By Daniel Mack - The countries gathering to craft an arms trade treaty should not settle for a weak pact just to ensure that it will be acceptable to all. They should be willing to tackle difficult issues and press to make the treaty comprehensive.

The International Arms Trade: Difficult to Define, Measure, and Control

Paul Holtom and Mark Bromley

The international arms trade apparently has weathered the financial crisis quite well. Available data indicate that the impact to date on the volume of orders and deliveries has been limited.

As has been shown in the past, financial resources—from domestic budgets or foreign military assistance—are not the only factor that influences arms acquisitions. Perceived internal or external threats to national security, the need to replace or upgrade military inventories, demonstrations of international status, development of domestic arms industries via licensed production and offsets, the desire to strengthen ties with suppliers, and the influence of the military play important roles in the arms acquisition process. Before permitting exports of arms and military equipment, suppliers will assess the potential economic gains and the potential impact of the transfer on their strategic interests and foreign policy. Will the transfer harm or help friendly states or the supplier’s international commitments, reputation, or standing?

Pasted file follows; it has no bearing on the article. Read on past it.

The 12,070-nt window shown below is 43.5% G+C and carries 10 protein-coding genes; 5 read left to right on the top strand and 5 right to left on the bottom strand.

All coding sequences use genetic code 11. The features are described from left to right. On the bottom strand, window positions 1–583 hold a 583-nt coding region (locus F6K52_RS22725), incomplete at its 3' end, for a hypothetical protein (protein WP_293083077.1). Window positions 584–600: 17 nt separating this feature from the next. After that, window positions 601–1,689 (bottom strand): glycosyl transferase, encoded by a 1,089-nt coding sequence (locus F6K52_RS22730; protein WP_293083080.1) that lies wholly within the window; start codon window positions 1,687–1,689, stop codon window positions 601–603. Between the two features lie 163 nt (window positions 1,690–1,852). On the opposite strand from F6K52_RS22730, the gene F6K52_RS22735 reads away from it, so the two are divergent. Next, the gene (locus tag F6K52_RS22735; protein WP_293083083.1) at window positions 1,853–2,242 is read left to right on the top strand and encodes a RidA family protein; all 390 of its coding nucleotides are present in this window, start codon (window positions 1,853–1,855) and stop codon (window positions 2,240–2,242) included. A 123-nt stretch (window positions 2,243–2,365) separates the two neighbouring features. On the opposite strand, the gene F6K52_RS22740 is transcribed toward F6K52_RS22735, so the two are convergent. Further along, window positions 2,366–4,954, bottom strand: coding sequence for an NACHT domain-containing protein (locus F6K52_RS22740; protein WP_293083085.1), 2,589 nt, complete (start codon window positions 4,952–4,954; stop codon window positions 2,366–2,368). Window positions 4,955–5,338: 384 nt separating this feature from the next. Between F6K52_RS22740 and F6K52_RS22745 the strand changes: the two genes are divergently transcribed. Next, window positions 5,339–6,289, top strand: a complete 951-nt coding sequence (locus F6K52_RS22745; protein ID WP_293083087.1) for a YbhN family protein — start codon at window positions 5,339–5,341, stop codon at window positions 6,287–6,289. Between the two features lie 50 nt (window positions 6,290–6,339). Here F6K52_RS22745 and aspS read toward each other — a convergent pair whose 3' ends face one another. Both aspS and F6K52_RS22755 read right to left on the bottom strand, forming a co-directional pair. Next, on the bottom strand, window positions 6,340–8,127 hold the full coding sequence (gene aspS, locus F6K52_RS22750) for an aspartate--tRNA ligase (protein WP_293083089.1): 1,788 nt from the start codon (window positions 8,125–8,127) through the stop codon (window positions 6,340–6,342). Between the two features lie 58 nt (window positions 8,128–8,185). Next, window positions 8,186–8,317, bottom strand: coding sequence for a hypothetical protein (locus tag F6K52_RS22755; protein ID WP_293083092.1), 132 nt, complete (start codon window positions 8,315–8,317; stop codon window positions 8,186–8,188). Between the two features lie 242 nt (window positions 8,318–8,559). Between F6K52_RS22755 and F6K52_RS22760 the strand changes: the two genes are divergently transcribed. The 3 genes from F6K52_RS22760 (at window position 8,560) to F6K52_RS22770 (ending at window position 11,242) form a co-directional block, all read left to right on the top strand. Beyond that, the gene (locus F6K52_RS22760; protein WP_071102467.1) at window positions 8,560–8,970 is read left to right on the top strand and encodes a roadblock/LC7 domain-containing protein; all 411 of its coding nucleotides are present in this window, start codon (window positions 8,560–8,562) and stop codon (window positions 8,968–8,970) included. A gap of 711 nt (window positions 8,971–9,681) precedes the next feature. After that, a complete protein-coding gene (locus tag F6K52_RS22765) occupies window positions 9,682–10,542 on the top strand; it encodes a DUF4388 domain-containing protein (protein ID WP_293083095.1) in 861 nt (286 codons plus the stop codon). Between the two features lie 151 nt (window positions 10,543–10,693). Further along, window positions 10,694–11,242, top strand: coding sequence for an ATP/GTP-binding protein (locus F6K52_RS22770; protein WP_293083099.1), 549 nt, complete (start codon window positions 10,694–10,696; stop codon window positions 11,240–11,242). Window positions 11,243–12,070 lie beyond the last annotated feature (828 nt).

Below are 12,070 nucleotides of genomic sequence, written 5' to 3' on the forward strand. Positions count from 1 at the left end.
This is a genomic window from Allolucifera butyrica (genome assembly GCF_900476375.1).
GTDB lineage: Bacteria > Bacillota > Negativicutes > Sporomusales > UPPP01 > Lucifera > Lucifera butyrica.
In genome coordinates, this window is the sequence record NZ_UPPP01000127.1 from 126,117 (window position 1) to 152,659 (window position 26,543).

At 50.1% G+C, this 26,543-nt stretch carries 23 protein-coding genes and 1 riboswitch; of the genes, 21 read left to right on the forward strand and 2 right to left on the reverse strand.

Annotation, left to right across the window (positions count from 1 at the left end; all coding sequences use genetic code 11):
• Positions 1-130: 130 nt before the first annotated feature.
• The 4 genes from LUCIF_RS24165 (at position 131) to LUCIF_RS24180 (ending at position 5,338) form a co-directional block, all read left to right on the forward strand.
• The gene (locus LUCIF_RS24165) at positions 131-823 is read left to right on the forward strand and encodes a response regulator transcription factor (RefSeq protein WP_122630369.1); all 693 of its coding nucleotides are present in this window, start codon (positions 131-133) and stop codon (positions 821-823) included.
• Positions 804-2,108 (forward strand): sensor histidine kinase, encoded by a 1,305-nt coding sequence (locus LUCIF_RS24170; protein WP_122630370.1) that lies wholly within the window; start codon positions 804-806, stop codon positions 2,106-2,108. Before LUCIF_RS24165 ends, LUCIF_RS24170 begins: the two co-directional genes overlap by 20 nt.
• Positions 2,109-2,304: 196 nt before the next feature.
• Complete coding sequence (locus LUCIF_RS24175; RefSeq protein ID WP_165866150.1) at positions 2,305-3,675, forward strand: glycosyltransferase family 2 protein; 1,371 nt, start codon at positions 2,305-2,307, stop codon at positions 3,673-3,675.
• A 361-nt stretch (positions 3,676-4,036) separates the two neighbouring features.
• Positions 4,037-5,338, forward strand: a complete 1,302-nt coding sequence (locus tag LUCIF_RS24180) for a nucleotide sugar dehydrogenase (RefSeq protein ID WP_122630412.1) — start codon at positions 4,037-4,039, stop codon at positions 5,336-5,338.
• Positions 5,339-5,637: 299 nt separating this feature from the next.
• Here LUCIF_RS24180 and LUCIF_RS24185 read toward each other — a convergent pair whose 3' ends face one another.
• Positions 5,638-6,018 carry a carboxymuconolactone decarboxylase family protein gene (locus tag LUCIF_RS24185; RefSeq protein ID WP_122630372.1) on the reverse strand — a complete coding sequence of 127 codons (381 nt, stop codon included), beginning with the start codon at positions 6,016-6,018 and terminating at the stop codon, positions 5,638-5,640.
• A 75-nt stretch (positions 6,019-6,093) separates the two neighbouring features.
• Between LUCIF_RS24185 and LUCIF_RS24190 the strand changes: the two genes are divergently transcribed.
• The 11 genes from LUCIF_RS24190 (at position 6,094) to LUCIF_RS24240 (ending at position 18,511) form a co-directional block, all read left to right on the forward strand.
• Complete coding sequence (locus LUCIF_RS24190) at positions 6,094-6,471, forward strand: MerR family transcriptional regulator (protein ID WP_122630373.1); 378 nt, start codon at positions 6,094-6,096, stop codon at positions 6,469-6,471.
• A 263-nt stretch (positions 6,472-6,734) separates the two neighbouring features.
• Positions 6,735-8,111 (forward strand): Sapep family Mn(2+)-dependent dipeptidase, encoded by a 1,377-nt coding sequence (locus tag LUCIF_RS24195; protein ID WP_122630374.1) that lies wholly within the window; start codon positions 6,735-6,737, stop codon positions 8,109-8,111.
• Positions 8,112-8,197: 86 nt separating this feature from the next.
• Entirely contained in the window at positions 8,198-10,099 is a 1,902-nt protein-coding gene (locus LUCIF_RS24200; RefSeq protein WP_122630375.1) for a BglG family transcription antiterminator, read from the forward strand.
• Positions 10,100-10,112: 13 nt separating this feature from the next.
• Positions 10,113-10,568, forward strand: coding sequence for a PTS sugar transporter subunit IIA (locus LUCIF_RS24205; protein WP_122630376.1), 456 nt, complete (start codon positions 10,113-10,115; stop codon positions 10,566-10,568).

For several reasons, there is no straightforward answer to the question, “How big is the international arms trade?” First, there is no globally agreed definition of “arms.” States and international organizations that seek to measure or control the arms trade use lists of items that vary in their complexity and coverage, most notably with regard to their inclusion of “dual-use goods,” items with both military and civilian applications.[1] Second, there is no common agreement on what types of activities constitute the arms trade. Examples of areas where differences exist include arms leased to other states; gifts and donations; the transfer of technology to produce arms and military equipment; and upgrades, parts, and services related to the transfer of arms and military equipment. Third, the lack of openness and transparency by many arms suppliers and recipients regarding the value and volume of their arms exports and imports makes it difficult to collect accurate data. As a result, a variety of different definitions of the international arms trade and estimates of its scale exists. This has implications for efforts to establish controls on arms transfers via a future international arms trade treaty (ATT). This article will outline some of the challenges in defining, measuring, and controlling the international arms trade.

Definitions and Estimates